It’s because transparency enables us to demonstrate fair pay that employees can trust:
“How people perceive their pay matters more than what they’re actually paid and the more information they have the less likely they are to quit” (Payscale).
This is why pay continues to crop us as a key driver of engagement (Aon).
Companies who have taken transparency to a new level by publishing individual salaries, report employees are happier as a result (Huffington Post).
For example, Buffer in the US publish individual salaries along with a formula based on job type, seniority, experience and location. In the UK, GrantTree and Wholefoods have a similar approach. They believe transparency breeds trust.
There are also countries where pay transparency is the norm. If you live in Norway your salary is accessible on line as part of your tax return (BBC). The intriguing part is that you can see who has accessed your data!
However, a recent HBR article criticised the concept of pay transparency. Describing it as a double-edged sword that does as much damage as good:
“widely publicizing pay simply reminds the vast majority of employees, nearly all of whom possess exaggerated self-perceptions of their performance, that their current pay is well below where they think it should be”
Their study showed 92% of employees felt they were in the top ¼, and 40% of employees felt they were in the top 5%. They conclude such extreme misconception of individual contribution makes pay too hard to justify.
This is also considered by the CIPD behavioural science of reward. A tendency to overvalue our own skills in relation to others and expect commensurate rewards is termed endowment bias.
There’s no doubt that this mismatch makes fair pay hard to achieve and difficult to justify.
But, in my view, this makes transparency absolutely critical. Now is not the time to reinforce a belief that something is unfair by keeping it a secret and refusing to talk about it.
Here’s the advice I would give:
- Be as transparent as you can - this will mean different things for different organisations. At the very least clearly set out how pay decisions are made and what factors (e.g. performance, market) are taken into account. Then develop and openly share salary frameworks built on these factors.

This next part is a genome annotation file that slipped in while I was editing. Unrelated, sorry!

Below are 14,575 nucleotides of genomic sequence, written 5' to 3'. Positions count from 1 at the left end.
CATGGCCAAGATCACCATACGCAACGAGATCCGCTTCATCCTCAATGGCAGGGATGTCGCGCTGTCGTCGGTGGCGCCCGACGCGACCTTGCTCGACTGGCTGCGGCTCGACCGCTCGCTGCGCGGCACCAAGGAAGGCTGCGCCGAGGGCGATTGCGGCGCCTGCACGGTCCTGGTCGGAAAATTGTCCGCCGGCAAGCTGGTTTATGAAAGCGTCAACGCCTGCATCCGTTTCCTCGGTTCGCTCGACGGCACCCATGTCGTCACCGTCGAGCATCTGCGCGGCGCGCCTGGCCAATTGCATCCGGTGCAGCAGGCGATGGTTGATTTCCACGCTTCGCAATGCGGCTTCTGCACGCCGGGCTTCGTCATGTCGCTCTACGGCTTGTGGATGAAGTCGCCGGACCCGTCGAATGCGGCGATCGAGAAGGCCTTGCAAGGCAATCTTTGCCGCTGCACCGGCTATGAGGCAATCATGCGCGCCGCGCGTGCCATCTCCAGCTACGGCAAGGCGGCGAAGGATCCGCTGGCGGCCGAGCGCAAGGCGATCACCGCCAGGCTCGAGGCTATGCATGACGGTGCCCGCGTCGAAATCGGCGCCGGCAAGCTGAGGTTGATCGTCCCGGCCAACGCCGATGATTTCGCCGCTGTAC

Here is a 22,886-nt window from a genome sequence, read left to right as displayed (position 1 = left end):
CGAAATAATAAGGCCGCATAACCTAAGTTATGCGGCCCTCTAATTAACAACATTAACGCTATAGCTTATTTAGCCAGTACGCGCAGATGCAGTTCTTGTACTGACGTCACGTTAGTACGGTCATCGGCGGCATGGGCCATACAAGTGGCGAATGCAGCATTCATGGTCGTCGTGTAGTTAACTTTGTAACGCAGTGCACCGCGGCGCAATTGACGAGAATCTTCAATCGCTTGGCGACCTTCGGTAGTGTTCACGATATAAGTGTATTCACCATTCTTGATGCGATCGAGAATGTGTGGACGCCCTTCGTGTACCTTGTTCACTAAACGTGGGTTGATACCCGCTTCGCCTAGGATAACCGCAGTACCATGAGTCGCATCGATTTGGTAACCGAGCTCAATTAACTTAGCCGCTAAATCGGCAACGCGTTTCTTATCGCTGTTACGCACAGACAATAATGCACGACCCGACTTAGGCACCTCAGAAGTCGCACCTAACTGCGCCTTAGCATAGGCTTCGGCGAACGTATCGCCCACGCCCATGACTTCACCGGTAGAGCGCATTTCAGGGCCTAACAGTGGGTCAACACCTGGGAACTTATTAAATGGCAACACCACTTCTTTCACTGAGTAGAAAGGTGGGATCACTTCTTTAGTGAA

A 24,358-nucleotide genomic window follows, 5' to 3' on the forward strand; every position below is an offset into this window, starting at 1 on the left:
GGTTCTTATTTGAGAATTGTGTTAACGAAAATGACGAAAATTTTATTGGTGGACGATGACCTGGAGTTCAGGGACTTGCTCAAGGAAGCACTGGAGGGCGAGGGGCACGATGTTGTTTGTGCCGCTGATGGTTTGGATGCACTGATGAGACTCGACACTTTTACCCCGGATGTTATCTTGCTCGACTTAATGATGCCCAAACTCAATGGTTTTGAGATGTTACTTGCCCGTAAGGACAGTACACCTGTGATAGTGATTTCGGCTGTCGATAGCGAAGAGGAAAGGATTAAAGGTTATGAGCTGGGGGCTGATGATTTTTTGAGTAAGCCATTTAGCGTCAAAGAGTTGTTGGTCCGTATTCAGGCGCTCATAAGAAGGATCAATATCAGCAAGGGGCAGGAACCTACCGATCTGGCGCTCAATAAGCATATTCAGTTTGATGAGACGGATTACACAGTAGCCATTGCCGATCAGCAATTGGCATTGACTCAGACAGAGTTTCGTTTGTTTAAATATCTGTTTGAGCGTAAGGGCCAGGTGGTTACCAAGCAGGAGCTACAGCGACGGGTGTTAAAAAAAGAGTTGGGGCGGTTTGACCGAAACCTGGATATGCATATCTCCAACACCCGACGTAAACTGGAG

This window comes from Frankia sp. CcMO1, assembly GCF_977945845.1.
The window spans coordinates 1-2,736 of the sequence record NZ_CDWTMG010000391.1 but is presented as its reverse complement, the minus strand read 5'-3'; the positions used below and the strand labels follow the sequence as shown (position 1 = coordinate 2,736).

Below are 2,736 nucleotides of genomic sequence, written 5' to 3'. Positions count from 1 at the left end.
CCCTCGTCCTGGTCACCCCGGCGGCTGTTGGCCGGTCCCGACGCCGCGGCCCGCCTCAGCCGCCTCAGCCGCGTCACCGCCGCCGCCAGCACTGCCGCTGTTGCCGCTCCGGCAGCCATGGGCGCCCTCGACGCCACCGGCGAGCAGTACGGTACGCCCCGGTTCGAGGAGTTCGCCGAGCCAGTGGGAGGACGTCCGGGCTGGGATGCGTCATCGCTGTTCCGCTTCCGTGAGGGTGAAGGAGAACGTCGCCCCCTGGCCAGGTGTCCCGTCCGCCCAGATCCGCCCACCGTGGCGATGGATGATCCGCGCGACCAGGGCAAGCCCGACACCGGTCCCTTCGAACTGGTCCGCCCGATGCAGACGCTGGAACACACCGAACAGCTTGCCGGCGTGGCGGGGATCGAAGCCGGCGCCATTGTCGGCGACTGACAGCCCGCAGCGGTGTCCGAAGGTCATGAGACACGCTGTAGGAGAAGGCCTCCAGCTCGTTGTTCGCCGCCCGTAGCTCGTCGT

- Think carefully about performance pay – it’s hard to make fair and consistent judgements about performance (Scullen et al found ratings to be more about personal biases of the manager than performance of the individual). Add inflated self-perceptions and something as emotive as pay to the mix and this really isn’t an approach to adopt half-heartedly. For some organisations, a role-based approach to pay may be the better option.
- Balance structure and flexibility – transparent frameworks such as pay ranges and progression principles will encourage consistent decision-making and aid transparency. Where possible, formulas such as the one adopted by Buffer can also help but this is less flexible and may not work in agile, complex organisations.
- Provide support – support the decision makers to make fair and consistent decisions, particularly where discretion is involved. They’ll need to fully understand the rationale behind your reward strategy and be aware of their own unconscious biases and what to do about them. And educate employees so they understand the information you're sharing.
Pay transparency may well be a double-edged sword. But in my view the benefits of honest, truthful conversations far outweigh the challenges they present.
And although publishing individual salaries won’t be right for all organisations, there are some where this approach would be a very powerful demonstration of their values.
Picture courtesy of A Z Boomer